Miracles of Rain, 600 Meters Above the Sea of Galilee by Malik Kirat
One February Saturday morning I returned home with Bob Dylan’s song on my mind. It was mostly the line going ”You don’t need a weatherman to know which way the wind blows …”. Shaking off the rain-soaked weathered old windbreaker, which came in my possession as a legacy from my father in law, I thought. How true Dylan’s words are for anyone owning a young large Akita dog… Not a perfectly mannered purebred, but you love it enough to wake up at 5 am, never mind the weather or the darkness outside. Then you take a happy furry ball of energy for a morning walk. On weekend it is a win-win situation because you can do it a bit later in a day when the sun is already up and turn it into a hike in nature.
So was today, leaving around 7 am, happy to catch a break between the rain showers. After a bit of walking, we reach an entrance to the local viewpoint, created and named in honor of the resident of our Kibbutz, a young officer killed in combat in Gaza. This is one of few possible physical entrances into the wild nature outside our civilized bubble. Otherwise, we just walk along the outside fence and watch. After entering a small gate, I unleash the dog, who runs around sniffing and enjoying the freedom.
It is a very beautiful spot, facing the Sea of Galilee and the Hermon Mountain, covered with the late snow. A wild almond tree is blooming, large green leaves of the sea squills are edging the path to the vista. Tulip buds everywhere around, and in a long and narrow flowerbed made of the local small basalt rocks. There are lovely rough wooden benches of different sizes, a large wooden swing for six people to sit comfortably together. Massive wooden wind chimes, called ”Jerusalem Chimes”, are facing east and west. Only the strongest winds can produce the sound of it. Lately, I heard the chimes quite often. Below, past the small fence is a slope leading into a hilled valley and a riverbed.
We reach the fence. Rain clouds ranging in colors from purple to whitish are blown in by the western wind. After circling around above the surface of the Sea of Galilee, clouds gather together and enter our valley, promising a chance of some good shower. This valley below us is lushly green, with ribbons of limestone and dirt roads standing out as narrow rain puddles reflect whatever light is there at 7 am.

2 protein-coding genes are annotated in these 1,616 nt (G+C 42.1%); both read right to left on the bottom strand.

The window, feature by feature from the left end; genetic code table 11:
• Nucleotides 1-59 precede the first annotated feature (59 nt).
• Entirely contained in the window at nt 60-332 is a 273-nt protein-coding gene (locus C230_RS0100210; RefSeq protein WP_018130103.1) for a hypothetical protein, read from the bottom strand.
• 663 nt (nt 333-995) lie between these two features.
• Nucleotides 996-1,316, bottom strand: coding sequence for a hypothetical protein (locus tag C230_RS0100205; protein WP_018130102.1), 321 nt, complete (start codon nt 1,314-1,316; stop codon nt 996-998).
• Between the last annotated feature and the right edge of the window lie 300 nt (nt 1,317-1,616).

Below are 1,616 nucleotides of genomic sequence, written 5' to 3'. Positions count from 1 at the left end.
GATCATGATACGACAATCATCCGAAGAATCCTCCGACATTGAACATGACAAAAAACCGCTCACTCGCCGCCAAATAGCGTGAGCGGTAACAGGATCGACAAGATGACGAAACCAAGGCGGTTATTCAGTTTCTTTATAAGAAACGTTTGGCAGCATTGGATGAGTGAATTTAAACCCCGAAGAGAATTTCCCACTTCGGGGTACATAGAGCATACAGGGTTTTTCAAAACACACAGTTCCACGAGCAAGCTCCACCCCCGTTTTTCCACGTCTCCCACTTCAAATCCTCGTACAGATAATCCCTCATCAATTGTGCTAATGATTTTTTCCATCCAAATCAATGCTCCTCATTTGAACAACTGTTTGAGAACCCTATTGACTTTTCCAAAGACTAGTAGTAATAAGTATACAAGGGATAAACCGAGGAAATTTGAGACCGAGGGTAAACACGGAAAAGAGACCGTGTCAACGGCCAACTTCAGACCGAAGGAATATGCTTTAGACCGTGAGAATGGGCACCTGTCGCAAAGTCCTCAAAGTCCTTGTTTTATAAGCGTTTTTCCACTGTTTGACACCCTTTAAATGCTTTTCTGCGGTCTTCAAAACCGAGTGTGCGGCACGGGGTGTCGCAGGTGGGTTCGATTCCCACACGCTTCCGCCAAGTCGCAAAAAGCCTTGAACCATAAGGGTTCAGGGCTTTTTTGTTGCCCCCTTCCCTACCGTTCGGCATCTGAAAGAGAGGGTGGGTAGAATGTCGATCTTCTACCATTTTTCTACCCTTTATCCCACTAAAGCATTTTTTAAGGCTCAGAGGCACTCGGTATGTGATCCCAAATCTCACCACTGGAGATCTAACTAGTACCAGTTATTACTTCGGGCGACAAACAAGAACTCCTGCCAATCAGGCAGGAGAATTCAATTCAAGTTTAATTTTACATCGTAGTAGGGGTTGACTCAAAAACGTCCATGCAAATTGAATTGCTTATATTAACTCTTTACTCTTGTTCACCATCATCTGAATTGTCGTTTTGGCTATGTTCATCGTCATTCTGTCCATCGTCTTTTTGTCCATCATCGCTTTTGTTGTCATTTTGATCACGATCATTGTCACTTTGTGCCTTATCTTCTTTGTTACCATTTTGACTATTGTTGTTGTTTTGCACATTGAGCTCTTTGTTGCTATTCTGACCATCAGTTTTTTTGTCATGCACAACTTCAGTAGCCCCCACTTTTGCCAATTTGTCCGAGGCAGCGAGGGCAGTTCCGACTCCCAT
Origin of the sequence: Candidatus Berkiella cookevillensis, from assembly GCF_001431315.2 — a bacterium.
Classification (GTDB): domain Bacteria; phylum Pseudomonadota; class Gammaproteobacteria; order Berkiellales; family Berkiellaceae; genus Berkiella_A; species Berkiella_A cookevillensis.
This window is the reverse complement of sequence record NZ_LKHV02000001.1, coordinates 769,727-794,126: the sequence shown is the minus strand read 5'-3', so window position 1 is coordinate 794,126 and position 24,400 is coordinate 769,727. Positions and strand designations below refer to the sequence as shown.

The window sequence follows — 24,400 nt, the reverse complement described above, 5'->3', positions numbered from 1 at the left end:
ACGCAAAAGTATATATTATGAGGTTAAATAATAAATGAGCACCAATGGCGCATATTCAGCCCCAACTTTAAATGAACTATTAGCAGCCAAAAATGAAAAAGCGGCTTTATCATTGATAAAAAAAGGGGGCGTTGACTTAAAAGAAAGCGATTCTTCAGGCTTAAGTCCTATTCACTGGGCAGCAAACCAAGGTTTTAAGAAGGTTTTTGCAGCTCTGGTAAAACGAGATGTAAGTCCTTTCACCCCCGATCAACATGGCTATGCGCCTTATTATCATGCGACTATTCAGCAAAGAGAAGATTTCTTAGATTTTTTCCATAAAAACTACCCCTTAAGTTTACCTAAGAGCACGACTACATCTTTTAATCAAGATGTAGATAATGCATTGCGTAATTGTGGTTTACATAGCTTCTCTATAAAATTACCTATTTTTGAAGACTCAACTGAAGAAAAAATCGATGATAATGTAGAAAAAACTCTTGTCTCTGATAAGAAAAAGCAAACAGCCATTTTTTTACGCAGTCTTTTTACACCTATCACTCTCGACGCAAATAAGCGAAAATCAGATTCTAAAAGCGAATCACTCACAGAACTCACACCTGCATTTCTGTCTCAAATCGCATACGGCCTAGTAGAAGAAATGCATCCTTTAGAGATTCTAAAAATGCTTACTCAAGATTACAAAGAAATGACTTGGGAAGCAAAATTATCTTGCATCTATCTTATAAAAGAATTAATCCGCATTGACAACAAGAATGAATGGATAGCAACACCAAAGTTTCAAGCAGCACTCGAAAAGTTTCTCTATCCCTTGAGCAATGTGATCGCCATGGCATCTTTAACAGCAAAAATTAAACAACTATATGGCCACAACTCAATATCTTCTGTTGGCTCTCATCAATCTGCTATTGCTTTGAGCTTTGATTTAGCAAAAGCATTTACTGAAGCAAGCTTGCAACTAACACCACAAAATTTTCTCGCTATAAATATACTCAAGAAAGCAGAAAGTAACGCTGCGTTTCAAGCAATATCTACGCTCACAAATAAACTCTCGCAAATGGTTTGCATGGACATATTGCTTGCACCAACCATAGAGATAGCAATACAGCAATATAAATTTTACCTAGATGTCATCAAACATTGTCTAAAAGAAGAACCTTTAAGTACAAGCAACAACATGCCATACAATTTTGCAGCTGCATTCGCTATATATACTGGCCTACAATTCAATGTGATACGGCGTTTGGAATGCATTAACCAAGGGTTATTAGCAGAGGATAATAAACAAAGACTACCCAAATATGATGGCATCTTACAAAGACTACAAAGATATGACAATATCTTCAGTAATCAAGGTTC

Is it the same valley that was all brownish color of dry grass and plants just two months ago? The dog can’t answer that, being just a new addition to the family. But I took some pictures of the same area while exploring in November and December. It was the same very valley. Now all green, with the small balls of white here and there, indicating wild almond trees blooming. Pinkish violet islands of the Maltese Cross Ricotia flowers, covering the low hills. I knew that it’s not all there is of the colors to see. But some flower buds weren’t open because of the absence of the sun or because it was still early morning. Also, we were too far up to see everything that bloomed.
I could hear a faraway roar of the water in the almost all year quiet stream below, making the idea of trying to climb down very tempting. Our chances of traveling downhill seemed unreal for all the dirt and the slippery wetness of the basalt rocks. Coyote and wild pig’s trails were not good for today’s weather and the dirt road was all mud and rocks upturned by the flow of the rainwaters draining from our plateau.
So it would be going along the cliff today. Fine by young Akita, fine by me.
I will continue the story about the hike next time. We will talk about the weather in the Holy Land general. Beginning with our greatest concern of all times – “Geshem”, meaning Rain in English.